SLAD-R: A surgical option for treatment of spasmodic dysphonia
The Selective Laryngeal Adductor Denervation-Reinnervation (SLAD-R) was pioneered by Dr. Gerald Berke at UCLA that focuses on the treatment of the tiny nerve branches that go to the individual muscles involved in AdSD.
The overall procedure is accomplished through an incision in the neck, which creates a small window into the laryngeal cartilage to expose the underlying nerves and muscles. An operating microscope is often used to aid in identification and suturing of the tiny nerve branches.
Next, the surgeon connects an unaffected nerve to the cut stumps of the nerves treated in denervation. This process, known as “reinnervation,” prevents the weakened muscles from atrophy and also blocks the denervated nerve branch from reconnecting and the spasms from returning. Great care is taken to preserve the back part of the cartilage that protects the nerve branches to the breathing muscles. The overall procedure takes three to four hours to complete and is performed under general anesthesia.
A hospital stay of one to three days is usually required. Some people have initial difficulty swallowing because doctors are borrowing from the swallow nerve, so swallowing is temporarily impacted, however, the reflex usually recovers within the first day.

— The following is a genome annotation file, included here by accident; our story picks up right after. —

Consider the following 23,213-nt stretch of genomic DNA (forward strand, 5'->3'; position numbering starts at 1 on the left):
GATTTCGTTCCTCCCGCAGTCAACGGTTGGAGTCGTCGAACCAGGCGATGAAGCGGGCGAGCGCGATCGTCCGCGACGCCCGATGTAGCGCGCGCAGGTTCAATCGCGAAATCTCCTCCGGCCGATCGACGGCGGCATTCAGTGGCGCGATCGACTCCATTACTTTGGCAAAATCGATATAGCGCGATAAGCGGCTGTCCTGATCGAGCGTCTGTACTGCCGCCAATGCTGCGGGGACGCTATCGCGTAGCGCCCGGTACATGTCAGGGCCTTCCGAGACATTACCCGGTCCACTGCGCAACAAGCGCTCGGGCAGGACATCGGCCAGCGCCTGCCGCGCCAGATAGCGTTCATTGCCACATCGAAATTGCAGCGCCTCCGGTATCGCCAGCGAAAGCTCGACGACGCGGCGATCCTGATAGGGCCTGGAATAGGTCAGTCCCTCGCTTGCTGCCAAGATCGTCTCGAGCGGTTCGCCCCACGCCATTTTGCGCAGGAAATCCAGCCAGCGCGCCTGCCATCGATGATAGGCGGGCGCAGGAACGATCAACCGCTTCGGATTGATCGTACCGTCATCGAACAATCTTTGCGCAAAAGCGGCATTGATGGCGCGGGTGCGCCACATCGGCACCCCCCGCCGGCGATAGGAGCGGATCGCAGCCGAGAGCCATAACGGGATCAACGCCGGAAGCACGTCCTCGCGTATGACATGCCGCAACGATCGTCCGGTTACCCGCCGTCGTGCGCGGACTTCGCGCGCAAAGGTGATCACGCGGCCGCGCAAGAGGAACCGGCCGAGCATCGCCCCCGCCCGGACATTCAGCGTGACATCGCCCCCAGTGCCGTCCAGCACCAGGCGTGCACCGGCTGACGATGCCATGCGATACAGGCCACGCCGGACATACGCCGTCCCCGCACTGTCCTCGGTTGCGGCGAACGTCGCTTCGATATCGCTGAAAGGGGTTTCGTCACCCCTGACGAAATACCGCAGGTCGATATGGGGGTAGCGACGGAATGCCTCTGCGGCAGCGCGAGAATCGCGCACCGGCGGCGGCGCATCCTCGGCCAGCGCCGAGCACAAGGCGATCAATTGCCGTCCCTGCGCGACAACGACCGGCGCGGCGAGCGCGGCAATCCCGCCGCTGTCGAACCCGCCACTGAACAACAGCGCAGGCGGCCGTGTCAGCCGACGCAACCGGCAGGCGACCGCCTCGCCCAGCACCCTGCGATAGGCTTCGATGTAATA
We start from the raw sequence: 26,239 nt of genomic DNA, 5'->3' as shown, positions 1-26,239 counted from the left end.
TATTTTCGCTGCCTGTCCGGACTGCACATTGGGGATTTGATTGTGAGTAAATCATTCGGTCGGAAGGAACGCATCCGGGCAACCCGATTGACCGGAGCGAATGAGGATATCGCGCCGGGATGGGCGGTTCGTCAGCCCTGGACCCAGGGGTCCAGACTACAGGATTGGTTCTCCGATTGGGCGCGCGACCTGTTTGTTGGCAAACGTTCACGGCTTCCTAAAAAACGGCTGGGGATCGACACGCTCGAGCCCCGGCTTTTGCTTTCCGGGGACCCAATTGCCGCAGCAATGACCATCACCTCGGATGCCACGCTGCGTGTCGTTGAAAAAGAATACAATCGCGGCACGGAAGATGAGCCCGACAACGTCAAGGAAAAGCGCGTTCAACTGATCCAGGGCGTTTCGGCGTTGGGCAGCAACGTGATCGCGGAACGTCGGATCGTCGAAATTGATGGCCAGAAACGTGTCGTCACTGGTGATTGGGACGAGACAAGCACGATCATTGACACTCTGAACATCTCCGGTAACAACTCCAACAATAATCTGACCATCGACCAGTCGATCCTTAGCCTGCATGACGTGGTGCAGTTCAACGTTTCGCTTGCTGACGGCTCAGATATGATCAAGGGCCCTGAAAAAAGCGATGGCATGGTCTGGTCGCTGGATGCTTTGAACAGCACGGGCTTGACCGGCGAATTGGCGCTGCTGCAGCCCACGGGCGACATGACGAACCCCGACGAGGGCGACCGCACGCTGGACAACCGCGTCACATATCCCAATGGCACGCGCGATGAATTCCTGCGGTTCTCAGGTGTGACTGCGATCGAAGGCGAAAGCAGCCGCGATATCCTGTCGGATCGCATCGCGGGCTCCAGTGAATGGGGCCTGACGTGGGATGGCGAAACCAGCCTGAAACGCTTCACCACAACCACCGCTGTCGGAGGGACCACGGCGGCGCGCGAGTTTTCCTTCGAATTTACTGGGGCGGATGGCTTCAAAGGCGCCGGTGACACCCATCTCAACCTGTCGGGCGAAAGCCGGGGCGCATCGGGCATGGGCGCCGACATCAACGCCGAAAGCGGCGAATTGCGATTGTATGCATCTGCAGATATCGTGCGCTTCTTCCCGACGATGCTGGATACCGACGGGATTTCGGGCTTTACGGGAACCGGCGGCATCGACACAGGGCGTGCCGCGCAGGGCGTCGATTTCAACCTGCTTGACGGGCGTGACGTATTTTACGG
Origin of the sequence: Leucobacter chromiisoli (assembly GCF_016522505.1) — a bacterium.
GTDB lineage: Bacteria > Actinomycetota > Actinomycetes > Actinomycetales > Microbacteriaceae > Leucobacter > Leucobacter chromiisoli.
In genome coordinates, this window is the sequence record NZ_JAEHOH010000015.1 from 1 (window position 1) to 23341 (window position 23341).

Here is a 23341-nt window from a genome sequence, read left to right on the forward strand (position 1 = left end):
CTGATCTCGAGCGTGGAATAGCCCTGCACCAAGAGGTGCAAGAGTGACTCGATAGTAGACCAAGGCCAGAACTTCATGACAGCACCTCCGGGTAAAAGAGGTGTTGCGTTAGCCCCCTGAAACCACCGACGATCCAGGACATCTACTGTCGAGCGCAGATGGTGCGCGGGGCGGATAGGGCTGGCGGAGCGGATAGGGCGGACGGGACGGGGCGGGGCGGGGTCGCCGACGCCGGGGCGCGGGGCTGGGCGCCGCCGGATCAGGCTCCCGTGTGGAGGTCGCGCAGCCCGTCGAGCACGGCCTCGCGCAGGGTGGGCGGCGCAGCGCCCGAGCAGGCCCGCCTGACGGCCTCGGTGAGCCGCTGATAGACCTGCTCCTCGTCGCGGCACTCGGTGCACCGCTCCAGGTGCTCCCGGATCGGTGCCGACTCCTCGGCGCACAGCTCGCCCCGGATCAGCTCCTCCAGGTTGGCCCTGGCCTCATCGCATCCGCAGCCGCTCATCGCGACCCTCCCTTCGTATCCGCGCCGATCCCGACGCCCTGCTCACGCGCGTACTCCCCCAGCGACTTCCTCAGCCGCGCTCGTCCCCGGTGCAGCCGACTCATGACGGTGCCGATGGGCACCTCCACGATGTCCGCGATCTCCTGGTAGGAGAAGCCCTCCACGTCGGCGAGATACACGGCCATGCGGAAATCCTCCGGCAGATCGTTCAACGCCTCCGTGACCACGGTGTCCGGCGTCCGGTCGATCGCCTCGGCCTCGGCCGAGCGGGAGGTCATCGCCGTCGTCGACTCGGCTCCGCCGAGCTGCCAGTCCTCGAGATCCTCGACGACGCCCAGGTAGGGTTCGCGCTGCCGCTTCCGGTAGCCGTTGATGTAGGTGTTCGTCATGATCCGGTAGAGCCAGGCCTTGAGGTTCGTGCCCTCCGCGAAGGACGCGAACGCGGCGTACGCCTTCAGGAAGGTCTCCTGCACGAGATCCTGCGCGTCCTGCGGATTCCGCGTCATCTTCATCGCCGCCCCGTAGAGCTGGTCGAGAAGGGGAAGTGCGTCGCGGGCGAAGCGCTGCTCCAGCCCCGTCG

You may find that you will no longer be able to yell or project your voice. In addition, the nerve that controls pitch is often affected and that can making singing challenging.
Risks from SLAD-R Surgery
• Return of spasms (10-20% of time)
• Morphing into other dystonia can occur, but it is rare
• Permanent breathiness if too much muscle is cut
• Swallowing difficulty (has not been a permanent problem)
Good Candidates for SLAD-R
• Classic Adductor SD (not mixed, not Abductor)
• No tremor (tremor is not taken away in surgery)
• Good response to botulinum neurotoxin injection which can confirm diagnosis AdSD )
• Able to cope with the post-surgical breathy period
• Must have good expectations
Poor Candidates for SLAD-R
• Has a vocal tremor
• Want a guarantee of success
• Want to be able to sing
• Need to project their voice
• Has muscle tension dysphonia with poor response to voice therapy. Bad habits will continue to exist after surgery and need to be eliminated before surgery therefore a voice therapist might be needed before surgery.
Over the last 24 years, the results of SLAD-R operation have been quite favorable, with more than 80 percent of patients happy that they had the operation. People report a very breathy voice for about two to four months after the operation, with their voices then getting progressively stronger over a year of healing. Many people report a permanent stable resolution of their voice breaks. Although largely successful, a handful of people have reported poor voice outcomes with permanent alteration of their voices. Very few s have had recurrence of symptoms and returned to botulinum neurotoxin treatment.